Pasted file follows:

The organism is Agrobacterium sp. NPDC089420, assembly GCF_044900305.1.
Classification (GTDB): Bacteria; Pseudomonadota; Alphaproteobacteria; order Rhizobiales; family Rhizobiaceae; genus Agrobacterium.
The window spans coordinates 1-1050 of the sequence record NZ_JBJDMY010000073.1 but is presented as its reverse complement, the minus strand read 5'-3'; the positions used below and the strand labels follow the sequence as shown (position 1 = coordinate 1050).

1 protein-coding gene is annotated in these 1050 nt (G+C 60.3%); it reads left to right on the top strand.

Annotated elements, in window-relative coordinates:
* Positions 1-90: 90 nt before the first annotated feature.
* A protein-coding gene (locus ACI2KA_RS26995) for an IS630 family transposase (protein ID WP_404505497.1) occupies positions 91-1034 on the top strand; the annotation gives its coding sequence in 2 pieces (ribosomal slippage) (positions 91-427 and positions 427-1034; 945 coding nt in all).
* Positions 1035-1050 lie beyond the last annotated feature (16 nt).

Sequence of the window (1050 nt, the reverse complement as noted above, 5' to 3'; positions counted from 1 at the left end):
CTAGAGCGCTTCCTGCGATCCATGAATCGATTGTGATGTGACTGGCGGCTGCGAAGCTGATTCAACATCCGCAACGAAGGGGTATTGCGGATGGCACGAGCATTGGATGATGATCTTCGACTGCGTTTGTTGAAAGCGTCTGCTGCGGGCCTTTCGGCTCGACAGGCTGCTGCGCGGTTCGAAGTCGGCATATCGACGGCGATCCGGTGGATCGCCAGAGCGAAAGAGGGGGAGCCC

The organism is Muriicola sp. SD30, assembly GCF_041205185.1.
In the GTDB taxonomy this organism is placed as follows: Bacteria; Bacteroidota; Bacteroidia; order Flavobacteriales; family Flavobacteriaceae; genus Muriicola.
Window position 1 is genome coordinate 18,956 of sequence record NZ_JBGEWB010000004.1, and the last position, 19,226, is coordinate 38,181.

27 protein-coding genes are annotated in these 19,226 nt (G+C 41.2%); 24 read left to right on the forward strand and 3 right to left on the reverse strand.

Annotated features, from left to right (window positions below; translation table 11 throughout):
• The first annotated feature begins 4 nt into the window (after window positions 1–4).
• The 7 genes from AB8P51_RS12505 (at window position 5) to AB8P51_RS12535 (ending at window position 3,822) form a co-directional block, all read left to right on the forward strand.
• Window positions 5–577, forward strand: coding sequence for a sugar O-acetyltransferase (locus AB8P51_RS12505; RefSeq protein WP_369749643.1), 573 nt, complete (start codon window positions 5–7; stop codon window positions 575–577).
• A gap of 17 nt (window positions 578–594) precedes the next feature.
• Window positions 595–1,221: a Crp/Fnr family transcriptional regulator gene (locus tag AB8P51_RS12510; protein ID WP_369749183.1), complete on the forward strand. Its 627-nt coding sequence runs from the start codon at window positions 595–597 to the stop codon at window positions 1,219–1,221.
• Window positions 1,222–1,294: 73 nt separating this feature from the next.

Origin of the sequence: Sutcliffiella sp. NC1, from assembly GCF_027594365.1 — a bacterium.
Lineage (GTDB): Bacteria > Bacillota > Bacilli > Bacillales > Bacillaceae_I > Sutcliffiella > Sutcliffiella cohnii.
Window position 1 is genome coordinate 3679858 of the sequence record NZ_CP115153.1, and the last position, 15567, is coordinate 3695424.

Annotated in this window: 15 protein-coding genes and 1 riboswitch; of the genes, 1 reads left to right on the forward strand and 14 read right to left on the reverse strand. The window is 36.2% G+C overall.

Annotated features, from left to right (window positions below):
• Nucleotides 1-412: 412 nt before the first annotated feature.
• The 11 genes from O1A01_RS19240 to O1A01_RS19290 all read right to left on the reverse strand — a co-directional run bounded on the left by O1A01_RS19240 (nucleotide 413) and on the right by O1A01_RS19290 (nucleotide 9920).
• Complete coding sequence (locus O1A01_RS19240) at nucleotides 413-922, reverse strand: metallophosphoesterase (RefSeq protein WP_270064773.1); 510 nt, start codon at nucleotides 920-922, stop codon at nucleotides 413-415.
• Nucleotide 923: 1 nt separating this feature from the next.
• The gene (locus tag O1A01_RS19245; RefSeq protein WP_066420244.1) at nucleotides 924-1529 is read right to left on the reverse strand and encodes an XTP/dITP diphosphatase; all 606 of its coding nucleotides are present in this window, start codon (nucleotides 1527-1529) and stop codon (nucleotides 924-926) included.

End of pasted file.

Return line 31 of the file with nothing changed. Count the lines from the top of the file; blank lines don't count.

• The gene (locus tag O1A01_RS19245; RefSeq protein WP_066420244.1) at nucleotides 924-1529 is read right to left on the reverse strand and encodes an XTP/dITP diphosphatase; all 606 of its coding nucleotides are present in this window, start codon (nucleotides 1527-1529) and stop codon (nucleotides 924-926) included.